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World History

This is the most comprehensive of the history majors, with requirements that diversify the degree to cover as much of the world as can be done in a 40-credit undergraduate degree.  Like all majors, this one requires the completion of two courses unique to history students (HIS-200 and HIS-490), and then three courses from the 200-level surveys of regional history.

Along with that foundation, the history major requires the completion of other courses from a list which covers the history of women, gender and sexuality; two courses on U.S. history; other courses on different regions of the world; and one global-transregional course.

This major can be completed as either a B.A. or a B.S.


A Degree in History:  BA or BS?

Along with choosing a major program in history, you will need to choose the degree -- that is, whether that major is a Bachelor of Arts (B.A.) or Bachelor of Science (B.S.) degree. We can broadly describe the differences between the two; specific and up-to-date requirements are in the undergraduate course catalog in the tab above.
With the B.A., you spend up to two years learning a global language; with the B.S., you conduct additional coursework in the sciences. Think about the following:

  • Will you have the language skills to succeed in the workplace?
  • Do you see yourself living in a major metropolitan area where business and public affairs are regularly conducted in languages other than English?
  • Are you thinking about graduate studies in history? Most Ph.D. programs require the ability to read in at least one language other than English.
  • Are you considering international journalism or business?
  • Do you already have, or plan to take, additional courses in the sciences that might not count towards a B.A.?
  • Are your interests in history linked to scientific, medical, or technological issues?
  • Will you work in the public sector, in education or health?

UWL offers training in Chinese, French, German, Spanish, Russian and other global languages. See the Department of Global Cultures & Languages for additional information.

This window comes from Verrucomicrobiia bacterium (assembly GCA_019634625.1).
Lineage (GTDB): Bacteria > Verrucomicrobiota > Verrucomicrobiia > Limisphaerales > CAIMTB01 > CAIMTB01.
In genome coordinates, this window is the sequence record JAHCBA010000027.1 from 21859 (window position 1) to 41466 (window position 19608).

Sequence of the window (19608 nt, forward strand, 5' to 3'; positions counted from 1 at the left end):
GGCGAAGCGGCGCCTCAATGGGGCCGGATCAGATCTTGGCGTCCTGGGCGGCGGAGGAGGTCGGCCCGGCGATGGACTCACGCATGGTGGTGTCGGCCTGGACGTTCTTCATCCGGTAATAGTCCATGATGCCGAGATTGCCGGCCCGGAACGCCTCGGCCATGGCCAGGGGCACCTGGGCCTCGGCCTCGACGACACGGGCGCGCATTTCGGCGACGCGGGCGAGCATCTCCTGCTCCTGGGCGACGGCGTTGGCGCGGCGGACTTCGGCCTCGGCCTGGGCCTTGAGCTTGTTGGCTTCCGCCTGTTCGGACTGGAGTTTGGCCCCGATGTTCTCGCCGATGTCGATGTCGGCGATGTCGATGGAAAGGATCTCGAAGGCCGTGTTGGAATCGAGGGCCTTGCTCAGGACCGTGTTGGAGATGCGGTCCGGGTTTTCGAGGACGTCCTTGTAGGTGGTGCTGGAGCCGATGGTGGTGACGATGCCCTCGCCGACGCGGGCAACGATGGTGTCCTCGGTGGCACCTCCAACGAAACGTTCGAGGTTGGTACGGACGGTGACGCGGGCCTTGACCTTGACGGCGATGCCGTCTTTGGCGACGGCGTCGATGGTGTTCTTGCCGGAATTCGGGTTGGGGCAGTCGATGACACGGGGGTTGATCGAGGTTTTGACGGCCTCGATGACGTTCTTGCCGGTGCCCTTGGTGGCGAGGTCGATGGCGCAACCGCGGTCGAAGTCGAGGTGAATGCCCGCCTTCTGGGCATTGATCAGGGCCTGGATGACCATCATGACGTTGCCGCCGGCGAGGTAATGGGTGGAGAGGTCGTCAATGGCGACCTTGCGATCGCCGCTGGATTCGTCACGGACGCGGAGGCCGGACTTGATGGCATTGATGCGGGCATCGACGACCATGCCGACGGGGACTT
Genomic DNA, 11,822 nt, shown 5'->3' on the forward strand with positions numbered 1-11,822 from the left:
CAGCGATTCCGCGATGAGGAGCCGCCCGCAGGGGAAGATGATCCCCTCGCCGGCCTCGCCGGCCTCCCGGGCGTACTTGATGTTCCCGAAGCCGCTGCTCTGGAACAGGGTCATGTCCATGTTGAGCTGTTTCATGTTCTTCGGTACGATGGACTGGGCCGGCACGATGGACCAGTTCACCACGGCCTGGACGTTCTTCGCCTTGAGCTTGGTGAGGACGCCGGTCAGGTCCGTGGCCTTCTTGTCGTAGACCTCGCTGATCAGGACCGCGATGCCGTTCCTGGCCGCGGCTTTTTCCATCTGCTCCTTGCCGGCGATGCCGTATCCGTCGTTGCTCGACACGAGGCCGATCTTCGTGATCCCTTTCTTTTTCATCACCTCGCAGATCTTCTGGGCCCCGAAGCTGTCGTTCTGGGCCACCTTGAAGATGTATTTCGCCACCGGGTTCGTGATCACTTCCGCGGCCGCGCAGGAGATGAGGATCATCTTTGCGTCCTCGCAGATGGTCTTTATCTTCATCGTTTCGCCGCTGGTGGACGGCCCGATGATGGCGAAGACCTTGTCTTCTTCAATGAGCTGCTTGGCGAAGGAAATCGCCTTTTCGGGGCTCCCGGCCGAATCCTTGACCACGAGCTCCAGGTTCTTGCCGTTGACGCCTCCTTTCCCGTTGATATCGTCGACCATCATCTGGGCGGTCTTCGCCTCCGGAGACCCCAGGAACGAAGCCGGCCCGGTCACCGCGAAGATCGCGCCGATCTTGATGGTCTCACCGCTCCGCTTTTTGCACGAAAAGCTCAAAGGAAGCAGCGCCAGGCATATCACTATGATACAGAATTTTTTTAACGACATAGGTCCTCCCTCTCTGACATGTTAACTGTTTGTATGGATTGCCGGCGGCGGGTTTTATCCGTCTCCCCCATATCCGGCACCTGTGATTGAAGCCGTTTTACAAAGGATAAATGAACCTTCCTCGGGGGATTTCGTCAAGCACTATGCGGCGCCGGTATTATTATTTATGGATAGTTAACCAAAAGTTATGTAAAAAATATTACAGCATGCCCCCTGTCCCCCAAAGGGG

All of our faculty teach courses engaging in global themes.  

The following faculty offer courses that satisfy the History of Women, Gender, and Sexuality requirement: Professor Mark Chavalas (Ancient World), Professor Victor Macias-Gonzalez (Latin America), Professor Gita V. Pai (South Asia), Professor Heidi Morrison (Middle East), and WGS Professor Jodi Vandenberg-Daves (US).  

Information on faculty who teach particular regions can be found in the various tabs under the “Regional Emphasis” history major. 

Global-Transregional History:  Professor Tiffany Trimmer’s research and teaching focuses on global flows of trade and migrant labor. Professor Penelope K. Hardy teaches the history of science, technology, and medicine, and their place in and interactions between societies around the world, as well as the roles of science and technology in the history of the human relationship with the global ocean. Professor Gita V. Pai teaches a course on the British Empire—a global power that once controlled one-fifth of the world’s population and a quarter of the earth’s land—and conducts research on the impact of British imperialism in South Asia. Professor Kenneth Shonk’s research has centered on global aspects of Irish history; his courses on aspects of global history are often taught from a thematic perspective, including those on fascism and African decolonization and post-colonialism.